– She eats at a small table and mom and dad eat at their own table

– She eats standing in a big chair but if she gets down she’s done

– She climbs in by herself but sits in her highchair

– We get a booster seat for an adult chair

– She sets the table for every chair then gets in her chair

– She gets a special cushion for her seat or straps

– She buckles herself

– We move dinner 15 minutes earlier so she’s less hungry and tired.

– We make time for connection and eye contact before dinner.

Think about it not as a single solution but the right blend of solutions, you want to try to address those needs. You will need to look through the list and see what meets your needs, maybe something is just too messy or you don’t feel will be safe enough. The tantrum might be a sign of being tired or too hungry. The comfort might be adjusting the chair or straps adding a cushion. It might be that she wants to be close and some connection time before dinner is needed because she’s been away from you during the day.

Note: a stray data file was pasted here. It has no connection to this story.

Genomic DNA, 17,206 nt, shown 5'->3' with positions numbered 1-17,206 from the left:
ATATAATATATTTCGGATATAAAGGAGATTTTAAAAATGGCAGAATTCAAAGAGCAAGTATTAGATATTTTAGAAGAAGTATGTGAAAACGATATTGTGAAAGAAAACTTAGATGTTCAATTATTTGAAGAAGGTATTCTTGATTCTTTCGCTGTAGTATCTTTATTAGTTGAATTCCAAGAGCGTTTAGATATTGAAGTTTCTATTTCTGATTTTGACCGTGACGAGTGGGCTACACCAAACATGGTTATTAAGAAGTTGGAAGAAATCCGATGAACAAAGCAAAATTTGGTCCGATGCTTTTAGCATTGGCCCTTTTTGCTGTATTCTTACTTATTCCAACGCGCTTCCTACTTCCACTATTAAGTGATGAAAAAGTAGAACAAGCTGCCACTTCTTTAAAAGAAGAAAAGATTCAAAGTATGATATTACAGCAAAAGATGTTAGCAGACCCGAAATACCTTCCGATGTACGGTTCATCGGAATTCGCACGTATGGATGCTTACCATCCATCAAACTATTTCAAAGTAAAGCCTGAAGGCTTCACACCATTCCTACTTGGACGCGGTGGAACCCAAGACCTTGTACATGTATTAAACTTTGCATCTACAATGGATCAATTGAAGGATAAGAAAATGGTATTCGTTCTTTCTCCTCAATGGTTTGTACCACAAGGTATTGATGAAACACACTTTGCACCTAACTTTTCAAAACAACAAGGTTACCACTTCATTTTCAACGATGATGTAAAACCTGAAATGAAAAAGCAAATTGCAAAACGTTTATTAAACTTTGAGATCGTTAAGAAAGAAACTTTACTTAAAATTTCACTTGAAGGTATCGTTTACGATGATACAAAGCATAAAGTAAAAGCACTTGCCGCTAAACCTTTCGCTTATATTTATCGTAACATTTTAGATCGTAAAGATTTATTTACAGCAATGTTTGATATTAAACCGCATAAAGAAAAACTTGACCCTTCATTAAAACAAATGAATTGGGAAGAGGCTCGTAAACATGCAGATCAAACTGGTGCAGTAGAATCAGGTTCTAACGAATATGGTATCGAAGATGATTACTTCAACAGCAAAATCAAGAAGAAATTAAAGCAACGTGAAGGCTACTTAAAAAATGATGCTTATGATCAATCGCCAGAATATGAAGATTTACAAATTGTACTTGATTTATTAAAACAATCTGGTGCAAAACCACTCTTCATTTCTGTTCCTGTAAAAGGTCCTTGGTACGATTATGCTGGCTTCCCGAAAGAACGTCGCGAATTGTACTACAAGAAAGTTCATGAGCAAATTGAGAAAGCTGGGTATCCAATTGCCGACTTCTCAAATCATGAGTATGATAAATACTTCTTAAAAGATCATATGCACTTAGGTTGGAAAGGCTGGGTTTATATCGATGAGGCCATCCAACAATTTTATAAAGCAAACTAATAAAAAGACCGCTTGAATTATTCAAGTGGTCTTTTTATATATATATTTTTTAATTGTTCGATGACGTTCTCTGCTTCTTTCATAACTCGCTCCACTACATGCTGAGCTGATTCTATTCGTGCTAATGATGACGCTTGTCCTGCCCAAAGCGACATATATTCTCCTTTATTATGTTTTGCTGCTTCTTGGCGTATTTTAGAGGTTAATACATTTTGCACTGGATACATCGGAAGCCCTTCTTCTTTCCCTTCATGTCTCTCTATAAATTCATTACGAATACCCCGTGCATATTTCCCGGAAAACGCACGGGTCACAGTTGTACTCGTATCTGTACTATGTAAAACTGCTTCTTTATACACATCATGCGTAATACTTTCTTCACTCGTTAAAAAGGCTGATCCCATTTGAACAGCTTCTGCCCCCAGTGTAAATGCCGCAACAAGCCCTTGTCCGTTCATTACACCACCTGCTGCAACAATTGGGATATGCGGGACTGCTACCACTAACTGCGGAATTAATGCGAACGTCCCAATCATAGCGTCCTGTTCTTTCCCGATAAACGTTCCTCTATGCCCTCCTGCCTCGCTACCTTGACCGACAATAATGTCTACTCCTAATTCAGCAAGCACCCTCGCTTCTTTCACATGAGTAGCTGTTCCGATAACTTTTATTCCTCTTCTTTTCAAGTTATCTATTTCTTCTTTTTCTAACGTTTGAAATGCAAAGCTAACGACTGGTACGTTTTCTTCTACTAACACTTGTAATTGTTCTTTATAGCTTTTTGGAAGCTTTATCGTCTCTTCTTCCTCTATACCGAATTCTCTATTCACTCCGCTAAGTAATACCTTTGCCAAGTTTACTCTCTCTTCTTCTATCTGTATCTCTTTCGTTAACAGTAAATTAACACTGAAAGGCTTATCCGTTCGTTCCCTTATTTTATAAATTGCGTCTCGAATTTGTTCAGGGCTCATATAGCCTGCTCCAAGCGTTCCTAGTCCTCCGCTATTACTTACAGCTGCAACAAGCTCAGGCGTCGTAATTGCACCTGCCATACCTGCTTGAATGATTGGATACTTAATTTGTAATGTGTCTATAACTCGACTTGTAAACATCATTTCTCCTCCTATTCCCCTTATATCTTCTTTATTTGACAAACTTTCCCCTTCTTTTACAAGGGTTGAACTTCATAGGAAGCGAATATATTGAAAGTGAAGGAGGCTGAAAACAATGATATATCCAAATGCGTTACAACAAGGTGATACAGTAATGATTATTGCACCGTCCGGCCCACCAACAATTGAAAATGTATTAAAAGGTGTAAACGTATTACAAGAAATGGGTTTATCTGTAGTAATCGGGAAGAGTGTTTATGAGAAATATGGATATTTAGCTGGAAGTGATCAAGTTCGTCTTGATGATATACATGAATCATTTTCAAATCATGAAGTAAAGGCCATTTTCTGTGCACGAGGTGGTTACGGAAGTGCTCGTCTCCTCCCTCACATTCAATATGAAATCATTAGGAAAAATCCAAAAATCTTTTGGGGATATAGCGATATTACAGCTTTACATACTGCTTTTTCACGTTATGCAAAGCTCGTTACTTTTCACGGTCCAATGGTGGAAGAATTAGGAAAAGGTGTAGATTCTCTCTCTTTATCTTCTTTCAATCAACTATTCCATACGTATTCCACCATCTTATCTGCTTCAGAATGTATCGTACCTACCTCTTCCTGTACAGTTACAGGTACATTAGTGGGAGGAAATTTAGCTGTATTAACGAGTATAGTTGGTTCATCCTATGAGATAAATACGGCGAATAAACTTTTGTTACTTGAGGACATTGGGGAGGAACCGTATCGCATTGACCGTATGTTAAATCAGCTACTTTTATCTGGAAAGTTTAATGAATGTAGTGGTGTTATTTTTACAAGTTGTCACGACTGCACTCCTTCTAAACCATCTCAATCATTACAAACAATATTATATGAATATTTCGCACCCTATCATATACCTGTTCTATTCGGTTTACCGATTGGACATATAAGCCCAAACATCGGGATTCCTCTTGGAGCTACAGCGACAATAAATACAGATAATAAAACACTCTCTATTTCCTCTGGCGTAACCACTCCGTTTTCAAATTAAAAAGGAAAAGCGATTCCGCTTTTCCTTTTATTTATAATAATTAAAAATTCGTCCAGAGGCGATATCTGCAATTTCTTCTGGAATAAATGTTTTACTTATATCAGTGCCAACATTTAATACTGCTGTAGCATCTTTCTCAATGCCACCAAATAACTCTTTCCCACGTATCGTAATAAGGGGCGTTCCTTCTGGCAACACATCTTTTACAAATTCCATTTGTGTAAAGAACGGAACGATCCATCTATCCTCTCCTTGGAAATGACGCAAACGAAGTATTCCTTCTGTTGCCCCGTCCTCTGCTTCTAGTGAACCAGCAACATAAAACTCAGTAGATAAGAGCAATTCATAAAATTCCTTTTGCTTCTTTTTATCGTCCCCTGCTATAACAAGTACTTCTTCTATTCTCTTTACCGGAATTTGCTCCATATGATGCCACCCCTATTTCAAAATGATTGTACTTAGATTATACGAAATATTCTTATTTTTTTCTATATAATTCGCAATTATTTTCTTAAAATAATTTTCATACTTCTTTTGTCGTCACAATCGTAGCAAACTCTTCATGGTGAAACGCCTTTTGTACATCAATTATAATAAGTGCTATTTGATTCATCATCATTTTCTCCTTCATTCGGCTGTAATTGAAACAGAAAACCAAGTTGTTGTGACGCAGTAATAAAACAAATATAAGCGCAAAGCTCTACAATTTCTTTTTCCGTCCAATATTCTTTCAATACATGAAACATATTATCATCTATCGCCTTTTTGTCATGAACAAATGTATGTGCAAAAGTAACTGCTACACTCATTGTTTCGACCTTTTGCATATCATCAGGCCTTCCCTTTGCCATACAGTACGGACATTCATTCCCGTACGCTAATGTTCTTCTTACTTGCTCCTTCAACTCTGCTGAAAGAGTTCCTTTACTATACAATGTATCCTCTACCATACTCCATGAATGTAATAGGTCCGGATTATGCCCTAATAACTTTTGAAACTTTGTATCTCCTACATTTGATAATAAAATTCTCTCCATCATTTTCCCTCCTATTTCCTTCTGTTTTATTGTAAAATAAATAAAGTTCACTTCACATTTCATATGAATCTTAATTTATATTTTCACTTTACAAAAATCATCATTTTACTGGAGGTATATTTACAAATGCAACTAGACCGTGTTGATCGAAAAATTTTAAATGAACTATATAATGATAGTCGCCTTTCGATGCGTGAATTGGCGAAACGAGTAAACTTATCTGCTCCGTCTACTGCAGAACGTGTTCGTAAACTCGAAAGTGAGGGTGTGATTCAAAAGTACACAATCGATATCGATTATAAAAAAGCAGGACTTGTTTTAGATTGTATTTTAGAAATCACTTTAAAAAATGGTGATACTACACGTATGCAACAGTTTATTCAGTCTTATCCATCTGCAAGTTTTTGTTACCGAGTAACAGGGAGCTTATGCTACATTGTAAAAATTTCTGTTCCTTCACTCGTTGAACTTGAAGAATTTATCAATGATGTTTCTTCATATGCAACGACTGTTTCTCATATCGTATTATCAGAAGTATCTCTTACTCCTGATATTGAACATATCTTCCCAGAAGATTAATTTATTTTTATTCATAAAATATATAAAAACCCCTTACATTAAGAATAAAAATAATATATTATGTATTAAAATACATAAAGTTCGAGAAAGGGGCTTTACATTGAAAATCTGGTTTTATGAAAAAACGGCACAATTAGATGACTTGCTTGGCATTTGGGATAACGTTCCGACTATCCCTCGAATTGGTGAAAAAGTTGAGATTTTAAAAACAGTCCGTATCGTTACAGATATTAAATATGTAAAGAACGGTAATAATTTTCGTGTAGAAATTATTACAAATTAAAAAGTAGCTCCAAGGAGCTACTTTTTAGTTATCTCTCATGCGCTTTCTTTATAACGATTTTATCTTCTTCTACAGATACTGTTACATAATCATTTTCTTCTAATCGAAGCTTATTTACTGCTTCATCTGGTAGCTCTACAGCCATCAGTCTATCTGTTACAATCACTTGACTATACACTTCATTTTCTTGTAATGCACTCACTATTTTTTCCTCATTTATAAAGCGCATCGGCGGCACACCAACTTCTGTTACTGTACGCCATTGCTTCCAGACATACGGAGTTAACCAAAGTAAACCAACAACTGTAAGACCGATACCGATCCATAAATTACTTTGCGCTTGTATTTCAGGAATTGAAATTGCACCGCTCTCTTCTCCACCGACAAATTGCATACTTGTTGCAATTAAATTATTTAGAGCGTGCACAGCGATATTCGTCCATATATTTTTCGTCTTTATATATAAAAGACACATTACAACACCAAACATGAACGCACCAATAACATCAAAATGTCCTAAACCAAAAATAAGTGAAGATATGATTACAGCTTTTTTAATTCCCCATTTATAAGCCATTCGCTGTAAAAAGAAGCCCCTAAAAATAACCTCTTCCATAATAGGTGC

It might be she needs some empathy so though it can feel counter intuitive I always say exactly what the toddler is trying to say, “You’re really mad you want to eat in this other chair.” “You don’t like that chair you don’t want to sit there.” “You like it when you can eat in the other chair at snack and you want to do that again, that was confusing for you.” “The straps are uncomfortable you want to sit without straps.” Remember that’s not saying you agree, but that she has a valid perspective.